More than one in every nine Catholic priests in Wollongong were alleged child molesters between 1950 and 2010, the Royal Commission into Institutional Child Sexual Abuse heard on Monday.
In the opening address of the Commission’s 50th public hearing, where dozens of senior church members are scheduled to appear over the next three weeks, the Diocese of Wollongong was listed as one of the five areas with the highest proportion of priests who were alleged child sex abusers.
11.7% of priests from the Diocese of Wollongong were alleged perpetrators- Counsel assisting the royal commission Gail Furness
“[Overall] 11.7 per cent of priests from the Diocese of Wollongong were alleged perpetrators,” counsel assisting the royal commission Gail Furness, SC, said in her opening address.
According to a detailed breakdown of the data, Wollongong’s history of abuse began in the 1960s, when 11.2 per cent of priests were alleged to be perpetrators.
By the 1980s, 14.1 per cent of priests in Wollongong diocese were the subject of a child abuse allegations, while in the 1990s it dropped back to 11.3 per cent.
In the 2000s it was lower (but still comparably high) at 9.2 per cent.
Ms Furness said the research examined 75 Catholic authorities over a 60-year period, and found that seven per cent of priests across Australia were alleged perpetrators.
The dioceses of Lismore, Port Pirie, Sandhurst and Sale were also highlighted as areas with a high proportion of alleged abusers.
Ms Furness also highlighted that five religious orders with only religious brother members had the highest overall proportion of alleged perpetrators.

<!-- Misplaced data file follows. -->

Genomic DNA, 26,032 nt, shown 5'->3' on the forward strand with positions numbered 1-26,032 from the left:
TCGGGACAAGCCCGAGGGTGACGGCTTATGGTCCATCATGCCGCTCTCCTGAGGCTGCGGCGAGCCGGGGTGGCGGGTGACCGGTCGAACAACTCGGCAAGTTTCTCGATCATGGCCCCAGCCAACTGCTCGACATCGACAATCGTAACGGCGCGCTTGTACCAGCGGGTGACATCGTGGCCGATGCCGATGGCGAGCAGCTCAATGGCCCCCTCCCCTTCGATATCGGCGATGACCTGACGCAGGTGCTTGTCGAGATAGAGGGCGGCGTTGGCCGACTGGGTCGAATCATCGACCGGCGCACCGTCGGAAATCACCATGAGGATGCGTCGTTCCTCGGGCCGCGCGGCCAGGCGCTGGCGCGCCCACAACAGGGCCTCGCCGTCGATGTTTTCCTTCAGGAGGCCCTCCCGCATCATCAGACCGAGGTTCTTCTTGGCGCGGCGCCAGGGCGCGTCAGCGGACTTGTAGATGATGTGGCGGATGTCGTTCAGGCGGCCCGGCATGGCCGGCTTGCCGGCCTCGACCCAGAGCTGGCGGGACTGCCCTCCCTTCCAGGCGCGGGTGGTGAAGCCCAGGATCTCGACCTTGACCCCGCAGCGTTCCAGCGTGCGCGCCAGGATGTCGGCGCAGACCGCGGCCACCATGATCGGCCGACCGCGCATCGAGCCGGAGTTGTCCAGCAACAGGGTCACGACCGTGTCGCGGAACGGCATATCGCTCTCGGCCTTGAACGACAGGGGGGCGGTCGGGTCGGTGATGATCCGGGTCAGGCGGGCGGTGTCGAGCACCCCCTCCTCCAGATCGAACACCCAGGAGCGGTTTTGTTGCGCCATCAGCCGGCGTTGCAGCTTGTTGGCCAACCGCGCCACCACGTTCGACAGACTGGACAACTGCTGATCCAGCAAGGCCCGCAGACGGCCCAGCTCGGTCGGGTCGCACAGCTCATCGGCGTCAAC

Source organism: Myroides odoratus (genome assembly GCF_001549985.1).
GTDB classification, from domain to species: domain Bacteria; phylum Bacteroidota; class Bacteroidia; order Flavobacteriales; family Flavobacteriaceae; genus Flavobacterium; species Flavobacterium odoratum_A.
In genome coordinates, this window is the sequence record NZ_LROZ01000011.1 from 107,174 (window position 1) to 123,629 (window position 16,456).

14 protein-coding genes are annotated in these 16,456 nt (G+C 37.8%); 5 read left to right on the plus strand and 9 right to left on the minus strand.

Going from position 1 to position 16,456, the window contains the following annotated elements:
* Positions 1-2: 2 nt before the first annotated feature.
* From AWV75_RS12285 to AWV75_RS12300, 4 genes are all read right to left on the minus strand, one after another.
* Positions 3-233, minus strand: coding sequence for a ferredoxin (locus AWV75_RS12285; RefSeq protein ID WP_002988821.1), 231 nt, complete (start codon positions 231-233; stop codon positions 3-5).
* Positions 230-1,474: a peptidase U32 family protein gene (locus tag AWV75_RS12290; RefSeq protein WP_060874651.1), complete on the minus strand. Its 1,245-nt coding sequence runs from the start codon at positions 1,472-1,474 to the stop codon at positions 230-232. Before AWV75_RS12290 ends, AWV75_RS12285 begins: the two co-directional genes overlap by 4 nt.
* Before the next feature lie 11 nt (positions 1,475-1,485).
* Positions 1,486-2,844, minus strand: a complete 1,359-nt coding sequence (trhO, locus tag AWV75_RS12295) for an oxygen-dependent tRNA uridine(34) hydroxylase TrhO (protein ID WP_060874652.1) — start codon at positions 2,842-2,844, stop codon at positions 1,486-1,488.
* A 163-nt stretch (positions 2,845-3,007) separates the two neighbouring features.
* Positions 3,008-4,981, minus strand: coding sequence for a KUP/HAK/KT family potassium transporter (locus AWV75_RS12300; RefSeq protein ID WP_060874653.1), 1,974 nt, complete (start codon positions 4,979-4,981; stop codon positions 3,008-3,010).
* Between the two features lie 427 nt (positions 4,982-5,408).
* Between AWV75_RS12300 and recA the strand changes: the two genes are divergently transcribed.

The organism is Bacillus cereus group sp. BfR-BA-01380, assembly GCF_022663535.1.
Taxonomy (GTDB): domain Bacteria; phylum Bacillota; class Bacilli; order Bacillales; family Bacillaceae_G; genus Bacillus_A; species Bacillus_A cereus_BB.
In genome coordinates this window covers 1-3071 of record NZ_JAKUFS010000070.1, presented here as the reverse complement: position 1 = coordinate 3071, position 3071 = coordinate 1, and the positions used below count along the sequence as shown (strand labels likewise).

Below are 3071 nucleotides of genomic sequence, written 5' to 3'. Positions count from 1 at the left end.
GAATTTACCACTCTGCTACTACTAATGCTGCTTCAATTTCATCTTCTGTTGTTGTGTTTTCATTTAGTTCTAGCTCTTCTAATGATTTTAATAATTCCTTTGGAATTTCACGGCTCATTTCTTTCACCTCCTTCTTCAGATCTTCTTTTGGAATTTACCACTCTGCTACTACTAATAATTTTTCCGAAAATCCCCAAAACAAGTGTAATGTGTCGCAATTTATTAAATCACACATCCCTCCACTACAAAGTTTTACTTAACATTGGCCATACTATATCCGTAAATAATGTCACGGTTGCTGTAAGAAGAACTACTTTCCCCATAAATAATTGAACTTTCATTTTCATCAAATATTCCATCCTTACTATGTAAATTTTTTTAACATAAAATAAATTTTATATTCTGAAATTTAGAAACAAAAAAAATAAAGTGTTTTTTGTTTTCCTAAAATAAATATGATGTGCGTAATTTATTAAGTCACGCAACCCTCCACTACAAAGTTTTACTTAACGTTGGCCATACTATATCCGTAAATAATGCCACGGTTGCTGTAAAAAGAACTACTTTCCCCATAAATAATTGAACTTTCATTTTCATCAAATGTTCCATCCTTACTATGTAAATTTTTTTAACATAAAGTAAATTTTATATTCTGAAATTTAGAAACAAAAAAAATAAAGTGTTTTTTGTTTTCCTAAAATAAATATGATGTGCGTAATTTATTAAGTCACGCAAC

The data found 40.4 per cent of St John of God Brothers were alleged perpetrators and 22 per cent of Christian Brothers (the brotherhood which ministered at Edmund Rice) were alleged perpetrators.
Whitlam MP Stephen Jones, who attended Edmund Rice and has previously spoken out about the culture of abuse at the school, said the statistics about Wollongong were “chilling”.
“I am surprised, because you hear lots of stories or you knew stuff growing up in this community, but to see it represented in statistics, it’s chilling,” he said.
“In the past, you’ve known that there was a series of perpetrators, or maybe a pattern at a certain school or diocese, but when you can see one in ten priests in Wollongong over a period of time were involved in child sexual abuse over many decades, it’s just absolutely extraordinary.”
He said the release of the data “vindicates the decision of the Gillard government to set the commission into child sexual abuse up” and said the church must outline how it planned to deal with the “legacy of decades of abuse and cover up”.
“There were hundreds of perpetrators, thousands of victims around the country who are still dealing with what happened to them as kids, and it’s not enough for them to say this is all in the past,” Mr Jones said.
The CEO of the church’s Truth Justice and Healing Council Francis Sullivan on Monday told the commission the data “undermines the image and credibility of the priesthood”.
“The data tells us that over the six decades from 1950 to 2010 some 1265 Catholic priests and religious [practitioners] were the subject of a child sexual abuse claim,” he said.
“These numbers are shocking, they are tragic and they are indefensible.
“And each entry in this data, for the most part represents a child who suffered at the hands of someone who should have cared for and protected them.
“The data provides, as best it can, a public accounting of what has occurred; a public record of the number of people coming forward to say they were abused.
“We recognise that many have not come forward and never will.
“As Catholics we hang our heads in shame.”